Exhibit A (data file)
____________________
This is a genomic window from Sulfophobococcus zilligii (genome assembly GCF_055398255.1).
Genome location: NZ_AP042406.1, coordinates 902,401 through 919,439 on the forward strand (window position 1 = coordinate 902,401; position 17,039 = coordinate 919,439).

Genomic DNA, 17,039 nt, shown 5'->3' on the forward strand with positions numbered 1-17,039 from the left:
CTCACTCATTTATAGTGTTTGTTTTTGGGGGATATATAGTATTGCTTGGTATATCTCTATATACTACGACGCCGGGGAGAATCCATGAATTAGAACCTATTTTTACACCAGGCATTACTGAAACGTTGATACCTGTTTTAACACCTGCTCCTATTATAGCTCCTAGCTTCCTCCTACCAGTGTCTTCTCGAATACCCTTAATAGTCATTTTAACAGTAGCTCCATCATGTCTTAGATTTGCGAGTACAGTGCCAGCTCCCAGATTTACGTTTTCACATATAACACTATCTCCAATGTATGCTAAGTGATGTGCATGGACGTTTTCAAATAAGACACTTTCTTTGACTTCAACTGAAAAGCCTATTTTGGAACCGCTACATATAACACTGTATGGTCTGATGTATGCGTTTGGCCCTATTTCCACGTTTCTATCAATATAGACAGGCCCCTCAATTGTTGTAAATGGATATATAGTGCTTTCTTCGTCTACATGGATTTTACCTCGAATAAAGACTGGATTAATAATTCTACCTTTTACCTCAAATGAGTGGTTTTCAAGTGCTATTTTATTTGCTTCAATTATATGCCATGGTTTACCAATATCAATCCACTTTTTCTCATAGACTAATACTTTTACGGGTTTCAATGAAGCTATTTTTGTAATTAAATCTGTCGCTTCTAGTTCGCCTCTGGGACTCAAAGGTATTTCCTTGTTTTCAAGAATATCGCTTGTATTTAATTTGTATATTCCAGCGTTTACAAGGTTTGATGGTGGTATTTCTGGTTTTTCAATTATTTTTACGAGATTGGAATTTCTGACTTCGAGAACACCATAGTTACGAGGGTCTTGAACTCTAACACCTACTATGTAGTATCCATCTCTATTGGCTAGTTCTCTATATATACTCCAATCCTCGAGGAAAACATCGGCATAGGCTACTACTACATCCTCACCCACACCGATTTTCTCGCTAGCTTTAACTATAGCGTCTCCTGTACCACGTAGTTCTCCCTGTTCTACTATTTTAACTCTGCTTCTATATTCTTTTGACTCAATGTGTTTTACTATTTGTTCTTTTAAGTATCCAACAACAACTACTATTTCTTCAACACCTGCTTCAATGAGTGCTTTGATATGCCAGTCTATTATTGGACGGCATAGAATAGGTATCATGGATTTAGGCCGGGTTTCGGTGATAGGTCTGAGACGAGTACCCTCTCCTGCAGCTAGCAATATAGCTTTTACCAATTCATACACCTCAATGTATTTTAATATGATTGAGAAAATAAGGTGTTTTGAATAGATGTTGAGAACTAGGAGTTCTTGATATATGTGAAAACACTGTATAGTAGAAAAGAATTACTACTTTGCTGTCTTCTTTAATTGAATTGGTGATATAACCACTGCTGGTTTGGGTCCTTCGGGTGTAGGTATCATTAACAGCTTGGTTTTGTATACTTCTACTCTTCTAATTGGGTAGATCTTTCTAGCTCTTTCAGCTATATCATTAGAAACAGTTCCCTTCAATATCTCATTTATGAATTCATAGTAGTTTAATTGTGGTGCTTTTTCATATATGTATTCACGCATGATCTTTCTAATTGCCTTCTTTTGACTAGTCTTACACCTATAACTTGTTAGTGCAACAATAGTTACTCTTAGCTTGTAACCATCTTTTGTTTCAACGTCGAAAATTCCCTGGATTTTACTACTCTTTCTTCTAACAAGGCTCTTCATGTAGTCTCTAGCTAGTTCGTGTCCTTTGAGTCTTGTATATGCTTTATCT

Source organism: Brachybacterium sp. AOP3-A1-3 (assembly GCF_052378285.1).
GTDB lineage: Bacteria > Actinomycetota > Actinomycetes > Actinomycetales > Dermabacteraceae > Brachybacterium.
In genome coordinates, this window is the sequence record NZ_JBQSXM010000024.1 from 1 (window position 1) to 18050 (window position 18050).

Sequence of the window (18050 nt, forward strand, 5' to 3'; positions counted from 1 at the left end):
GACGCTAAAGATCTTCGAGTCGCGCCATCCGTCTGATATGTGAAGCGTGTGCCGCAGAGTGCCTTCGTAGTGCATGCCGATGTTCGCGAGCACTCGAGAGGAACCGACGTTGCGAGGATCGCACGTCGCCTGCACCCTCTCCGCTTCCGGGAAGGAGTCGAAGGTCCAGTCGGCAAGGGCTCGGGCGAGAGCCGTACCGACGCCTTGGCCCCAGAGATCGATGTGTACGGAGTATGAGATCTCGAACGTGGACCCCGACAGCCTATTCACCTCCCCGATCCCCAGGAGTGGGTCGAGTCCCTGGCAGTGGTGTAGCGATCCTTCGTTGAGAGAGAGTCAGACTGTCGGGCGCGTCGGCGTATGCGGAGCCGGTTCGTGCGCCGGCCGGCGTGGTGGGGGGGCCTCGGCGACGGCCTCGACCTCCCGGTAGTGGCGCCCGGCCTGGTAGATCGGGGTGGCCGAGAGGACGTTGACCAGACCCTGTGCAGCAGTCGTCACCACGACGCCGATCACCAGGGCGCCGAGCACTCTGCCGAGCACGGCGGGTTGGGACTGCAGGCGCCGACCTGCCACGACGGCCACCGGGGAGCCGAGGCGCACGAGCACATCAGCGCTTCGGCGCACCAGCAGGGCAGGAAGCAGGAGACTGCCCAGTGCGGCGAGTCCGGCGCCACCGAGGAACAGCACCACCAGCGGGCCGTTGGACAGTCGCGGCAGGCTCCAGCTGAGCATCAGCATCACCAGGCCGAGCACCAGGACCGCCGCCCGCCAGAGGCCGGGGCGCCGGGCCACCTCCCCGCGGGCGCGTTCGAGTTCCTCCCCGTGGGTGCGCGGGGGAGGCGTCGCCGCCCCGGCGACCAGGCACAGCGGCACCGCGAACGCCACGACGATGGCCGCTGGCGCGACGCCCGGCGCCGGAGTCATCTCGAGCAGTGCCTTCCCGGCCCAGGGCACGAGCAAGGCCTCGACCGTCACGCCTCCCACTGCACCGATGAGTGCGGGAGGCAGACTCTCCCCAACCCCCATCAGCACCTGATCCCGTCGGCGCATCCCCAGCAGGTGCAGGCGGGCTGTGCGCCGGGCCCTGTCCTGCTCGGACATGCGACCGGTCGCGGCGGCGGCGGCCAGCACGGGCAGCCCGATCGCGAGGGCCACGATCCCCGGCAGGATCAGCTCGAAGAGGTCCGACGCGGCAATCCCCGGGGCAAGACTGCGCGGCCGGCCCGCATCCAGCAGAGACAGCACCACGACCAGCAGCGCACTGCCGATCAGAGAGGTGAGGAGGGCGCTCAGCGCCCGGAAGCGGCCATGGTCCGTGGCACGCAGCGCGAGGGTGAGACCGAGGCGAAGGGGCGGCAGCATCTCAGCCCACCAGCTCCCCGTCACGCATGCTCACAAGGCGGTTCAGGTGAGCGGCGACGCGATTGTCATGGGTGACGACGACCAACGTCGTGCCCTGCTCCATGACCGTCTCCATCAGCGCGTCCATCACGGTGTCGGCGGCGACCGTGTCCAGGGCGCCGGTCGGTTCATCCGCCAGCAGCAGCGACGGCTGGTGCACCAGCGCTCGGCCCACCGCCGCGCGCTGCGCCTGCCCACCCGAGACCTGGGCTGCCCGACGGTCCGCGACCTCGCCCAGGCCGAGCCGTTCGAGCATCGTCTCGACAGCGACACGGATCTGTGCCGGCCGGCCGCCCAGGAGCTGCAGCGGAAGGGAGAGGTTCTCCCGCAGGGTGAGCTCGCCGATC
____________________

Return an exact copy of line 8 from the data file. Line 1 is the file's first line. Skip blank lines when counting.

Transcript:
Sequence of the window (18050 nt, forward strand, 5' to 3'; positions counted from 1 at the left end):